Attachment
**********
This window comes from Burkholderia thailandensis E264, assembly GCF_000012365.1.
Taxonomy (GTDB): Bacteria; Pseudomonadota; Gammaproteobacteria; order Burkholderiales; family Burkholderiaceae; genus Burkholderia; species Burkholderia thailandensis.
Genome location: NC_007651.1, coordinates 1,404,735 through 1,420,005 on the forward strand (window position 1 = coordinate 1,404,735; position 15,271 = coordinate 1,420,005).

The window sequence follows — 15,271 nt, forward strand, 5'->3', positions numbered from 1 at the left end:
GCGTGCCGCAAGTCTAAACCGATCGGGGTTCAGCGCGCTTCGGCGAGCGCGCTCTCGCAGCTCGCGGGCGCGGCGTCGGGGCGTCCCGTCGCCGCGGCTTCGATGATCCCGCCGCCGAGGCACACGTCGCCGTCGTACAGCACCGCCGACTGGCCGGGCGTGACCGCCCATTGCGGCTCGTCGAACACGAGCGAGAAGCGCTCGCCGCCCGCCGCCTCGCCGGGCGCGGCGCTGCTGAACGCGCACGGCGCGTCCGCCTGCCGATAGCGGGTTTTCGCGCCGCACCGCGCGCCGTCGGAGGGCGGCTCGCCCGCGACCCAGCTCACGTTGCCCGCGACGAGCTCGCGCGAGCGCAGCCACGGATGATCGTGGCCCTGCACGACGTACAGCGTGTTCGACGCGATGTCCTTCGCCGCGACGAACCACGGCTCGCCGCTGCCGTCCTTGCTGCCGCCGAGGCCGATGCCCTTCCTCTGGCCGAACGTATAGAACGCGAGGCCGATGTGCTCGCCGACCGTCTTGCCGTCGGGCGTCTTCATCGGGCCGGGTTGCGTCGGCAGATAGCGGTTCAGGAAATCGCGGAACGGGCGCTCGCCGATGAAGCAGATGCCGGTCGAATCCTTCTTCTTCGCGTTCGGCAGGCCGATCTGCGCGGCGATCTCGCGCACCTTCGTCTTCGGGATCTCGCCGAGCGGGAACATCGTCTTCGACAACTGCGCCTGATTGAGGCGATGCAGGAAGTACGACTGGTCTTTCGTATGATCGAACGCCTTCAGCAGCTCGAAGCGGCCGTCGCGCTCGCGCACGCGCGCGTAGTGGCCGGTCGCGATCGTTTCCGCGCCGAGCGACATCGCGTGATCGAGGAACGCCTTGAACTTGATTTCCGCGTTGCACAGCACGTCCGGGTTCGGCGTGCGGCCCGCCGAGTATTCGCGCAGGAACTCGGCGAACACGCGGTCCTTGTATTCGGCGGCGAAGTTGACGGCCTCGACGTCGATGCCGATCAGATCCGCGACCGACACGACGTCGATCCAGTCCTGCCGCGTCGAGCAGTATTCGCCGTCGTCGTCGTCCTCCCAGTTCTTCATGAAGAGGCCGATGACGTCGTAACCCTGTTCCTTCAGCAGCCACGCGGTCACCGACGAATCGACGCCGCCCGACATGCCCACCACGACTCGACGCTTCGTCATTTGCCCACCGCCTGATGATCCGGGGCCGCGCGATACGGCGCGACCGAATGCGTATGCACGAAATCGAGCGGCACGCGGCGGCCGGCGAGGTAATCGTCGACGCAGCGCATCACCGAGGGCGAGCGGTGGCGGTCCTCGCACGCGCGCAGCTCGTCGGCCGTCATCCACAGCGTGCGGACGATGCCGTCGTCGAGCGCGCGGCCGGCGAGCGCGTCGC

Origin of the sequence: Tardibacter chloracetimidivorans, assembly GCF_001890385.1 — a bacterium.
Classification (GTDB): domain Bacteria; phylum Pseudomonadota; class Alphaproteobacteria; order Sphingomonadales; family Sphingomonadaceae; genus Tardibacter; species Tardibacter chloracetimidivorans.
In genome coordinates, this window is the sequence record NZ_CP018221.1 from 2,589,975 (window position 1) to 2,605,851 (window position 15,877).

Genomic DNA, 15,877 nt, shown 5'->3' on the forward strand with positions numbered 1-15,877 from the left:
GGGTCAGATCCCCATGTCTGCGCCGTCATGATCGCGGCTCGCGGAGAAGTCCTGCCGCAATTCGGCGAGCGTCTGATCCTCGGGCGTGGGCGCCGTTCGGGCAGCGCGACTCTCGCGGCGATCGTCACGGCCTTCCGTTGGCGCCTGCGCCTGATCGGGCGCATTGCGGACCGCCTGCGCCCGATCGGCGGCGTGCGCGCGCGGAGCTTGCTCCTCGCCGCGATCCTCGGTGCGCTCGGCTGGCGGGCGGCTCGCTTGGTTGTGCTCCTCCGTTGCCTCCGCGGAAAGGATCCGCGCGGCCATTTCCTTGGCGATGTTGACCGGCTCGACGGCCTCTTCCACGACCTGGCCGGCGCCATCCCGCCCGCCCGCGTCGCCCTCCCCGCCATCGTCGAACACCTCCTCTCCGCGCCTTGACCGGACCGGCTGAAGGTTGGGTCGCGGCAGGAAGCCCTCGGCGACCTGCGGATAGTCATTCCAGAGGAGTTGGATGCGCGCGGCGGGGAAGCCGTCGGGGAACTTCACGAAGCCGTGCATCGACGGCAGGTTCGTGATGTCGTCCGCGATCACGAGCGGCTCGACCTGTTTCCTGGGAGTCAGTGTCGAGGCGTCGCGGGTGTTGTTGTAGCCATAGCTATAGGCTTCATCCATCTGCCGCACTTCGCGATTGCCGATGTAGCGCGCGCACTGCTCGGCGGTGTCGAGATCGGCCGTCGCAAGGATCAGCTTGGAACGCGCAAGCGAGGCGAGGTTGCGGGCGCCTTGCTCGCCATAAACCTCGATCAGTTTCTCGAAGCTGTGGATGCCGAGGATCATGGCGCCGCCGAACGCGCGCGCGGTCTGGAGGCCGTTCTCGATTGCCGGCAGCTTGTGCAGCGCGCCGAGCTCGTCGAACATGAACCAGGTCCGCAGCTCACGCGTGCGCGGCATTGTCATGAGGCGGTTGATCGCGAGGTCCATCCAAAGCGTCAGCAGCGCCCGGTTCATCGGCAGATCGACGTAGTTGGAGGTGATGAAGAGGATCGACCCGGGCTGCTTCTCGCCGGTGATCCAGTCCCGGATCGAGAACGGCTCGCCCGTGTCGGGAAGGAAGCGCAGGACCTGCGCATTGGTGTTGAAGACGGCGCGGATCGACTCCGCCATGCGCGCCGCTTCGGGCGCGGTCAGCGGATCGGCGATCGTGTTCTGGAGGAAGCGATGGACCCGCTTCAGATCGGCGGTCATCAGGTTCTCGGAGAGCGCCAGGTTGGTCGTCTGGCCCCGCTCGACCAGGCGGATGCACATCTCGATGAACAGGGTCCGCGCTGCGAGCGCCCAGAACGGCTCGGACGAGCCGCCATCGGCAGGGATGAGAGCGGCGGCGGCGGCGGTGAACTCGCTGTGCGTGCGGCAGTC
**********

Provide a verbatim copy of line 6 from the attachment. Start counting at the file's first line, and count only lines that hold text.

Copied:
Origin of the sequence: Tardibacter chloracetimidivorans, assembly GCF_001890385.1 — a bacterium.